The company is banking on a randomised clinical study conducted over 1,500 patients in Europe (in which half of the patients used Abbott stents, while the rest used SMT's. Doctors were not given a break-up) to boost its credibility and reach out to more cardiologists in the Indian market. The results of this study, done by a global clinical research organisation, will be out in September.
"It would give us ammunition to reach out to cardiologists who prefer foreign stents," said Ganesh P Sabat, chief executive officer of SMT, adding that if things turn out well, SMT aims to become the No.1 player in two to three years.
The stent maker has already gained market share in India — from 11 per cent about a year ago to 18 per cent now. Abbott is estimated to have 22-25 per cent share and is the leader for about seven years (same could not be verified with Abbott).
Meanwhile, having raised Rs 3 billion from PE firms such as Morgan Stanley and Samara Capital, the company is also aiming to be among the top three players in Europe in the next five years. It is planning to set up another stent-making facility in India that will produce a million stents a year (three times the current capacity). SMT plans to use one-third of the funds to meet working capital expenses and for R&D (its centre is in Ireland) and two-thirds to buy a company in Europe.
Sabat said they were looking for a company that had some market presence in Europe and could bring in new technology. "We are debt-free and have been clocking a 40-45 per cent compounded annual growth rate since four years. We would fund the new facility in India through internal accruals," he said.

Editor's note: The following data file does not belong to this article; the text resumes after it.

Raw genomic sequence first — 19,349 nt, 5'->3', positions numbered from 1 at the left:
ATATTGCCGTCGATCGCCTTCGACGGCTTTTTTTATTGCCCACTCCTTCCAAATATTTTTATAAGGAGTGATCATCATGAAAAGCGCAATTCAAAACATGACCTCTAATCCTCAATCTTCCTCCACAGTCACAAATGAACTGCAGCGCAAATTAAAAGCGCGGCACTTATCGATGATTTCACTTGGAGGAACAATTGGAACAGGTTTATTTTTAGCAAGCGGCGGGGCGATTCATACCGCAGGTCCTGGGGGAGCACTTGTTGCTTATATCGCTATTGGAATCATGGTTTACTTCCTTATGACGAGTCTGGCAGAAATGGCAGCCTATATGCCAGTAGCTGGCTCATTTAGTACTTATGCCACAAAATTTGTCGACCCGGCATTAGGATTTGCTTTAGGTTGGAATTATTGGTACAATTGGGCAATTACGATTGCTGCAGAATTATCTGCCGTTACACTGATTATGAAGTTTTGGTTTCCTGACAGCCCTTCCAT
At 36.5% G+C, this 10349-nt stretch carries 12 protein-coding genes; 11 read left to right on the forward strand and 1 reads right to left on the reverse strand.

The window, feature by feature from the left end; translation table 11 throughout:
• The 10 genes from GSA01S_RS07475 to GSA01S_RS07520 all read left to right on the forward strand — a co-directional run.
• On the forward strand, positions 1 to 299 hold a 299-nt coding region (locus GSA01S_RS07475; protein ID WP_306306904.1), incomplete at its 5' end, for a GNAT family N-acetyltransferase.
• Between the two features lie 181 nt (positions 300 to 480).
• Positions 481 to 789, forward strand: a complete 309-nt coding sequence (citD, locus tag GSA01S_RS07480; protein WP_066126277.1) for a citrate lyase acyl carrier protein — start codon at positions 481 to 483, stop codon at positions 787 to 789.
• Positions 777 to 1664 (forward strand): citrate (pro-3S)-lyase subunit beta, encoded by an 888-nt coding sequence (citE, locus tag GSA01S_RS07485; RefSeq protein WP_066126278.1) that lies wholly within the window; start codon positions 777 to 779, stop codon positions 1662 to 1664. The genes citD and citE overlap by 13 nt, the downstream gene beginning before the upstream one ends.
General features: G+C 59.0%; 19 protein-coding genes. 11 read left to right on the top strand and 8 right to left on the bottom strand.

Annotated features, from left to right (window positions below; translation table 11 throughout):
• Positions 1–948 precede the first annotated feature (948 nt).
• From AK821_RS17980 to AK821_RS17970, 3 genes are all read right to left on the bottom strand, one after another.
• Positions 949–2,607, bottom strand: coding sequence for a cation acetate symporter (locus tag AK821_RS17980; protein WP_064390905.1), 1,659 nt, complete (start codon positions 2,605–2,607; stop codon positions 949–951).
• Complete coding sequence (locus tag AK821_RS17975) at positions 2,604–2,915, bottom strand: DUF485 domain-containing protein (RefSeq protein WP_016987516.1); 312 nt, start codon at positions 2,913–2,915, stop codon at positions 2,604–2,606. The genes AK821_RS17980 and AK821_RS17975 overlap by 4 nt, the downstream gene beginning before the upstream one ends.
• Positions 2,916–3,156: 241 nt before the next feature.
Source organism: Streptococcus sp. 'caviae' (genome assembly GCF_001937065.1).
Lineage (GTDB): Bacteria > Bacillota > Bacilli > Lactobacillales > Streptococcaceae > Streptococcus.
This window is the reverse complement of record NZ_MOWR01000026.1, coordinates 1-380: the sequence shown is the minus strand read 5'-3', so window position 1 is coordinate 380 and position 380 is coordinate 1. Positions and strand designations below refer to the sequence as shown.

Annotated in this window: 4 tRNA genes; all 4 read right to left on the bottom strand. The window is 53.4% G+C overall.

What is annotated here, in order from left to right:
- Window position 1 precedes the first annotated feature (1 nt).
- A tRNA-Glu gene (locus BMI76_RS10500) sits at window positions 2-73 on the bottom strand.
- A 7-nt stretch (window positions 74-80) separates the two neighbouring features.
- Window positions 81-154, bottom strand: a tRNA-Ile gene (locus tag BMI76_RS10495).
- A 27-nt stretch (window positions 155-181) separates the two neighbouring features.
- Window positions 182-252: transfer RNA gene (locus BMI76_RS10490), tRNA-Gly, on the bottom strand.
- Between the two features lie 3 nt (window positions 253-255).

The company is scouting for 70-80 acres in either Telangana, Uttar Pradesh or near Surat. It has invested close to Rs 250 million to expand its manufacturing capacity to 500,000 stents per year (achievable over a year) from 300,000 a year.
Abhishek Kabra, director, Samara Capital, and a director on the board of SMT, said, "What we like about SMT is that it is a technology-focused, professionally-run company. It also has a significant exports business and this de-risks the business from policy uncertainties. Moreover, with the cap on stent prices, it is gaining market share in tier-I cities, which were strongholds of MNCs."
But things were quite different for the company, which claims to be the first stent manufacturer in Southeast Asia, a few years ago. SMT was a loss-making company — in 2012-13, it posted a loss of Rs 60 million on a turnover of Rs 320 million.
In FY13, they decided to tweak their business model after they realised they were unable to reach out to tier-II and tier-III cities through the distributor model. Of the 700 cathlabs in the country in 2013, it was only present in 100. More than 70 per cent of turnover was coming from tier-I cities. So, it decided to go for a direct-distribution model to hospitals and clinics, with a quick replacement guarantee.
This helped. SMT is now present in 800 of the 1,200 cathlabs and draws 60 per cent of India revenues from tier-II and tier-III cities. It posted a profit of Rs 20 million on a turnover of Rs 480 million in FY14. "Many players lost distributors as a result (when the NPPA capped trade margins at 8 per cent for stents in February 2017) and their reach reduced considerably. But we had already moved to the direct-distribution model," Sabat said.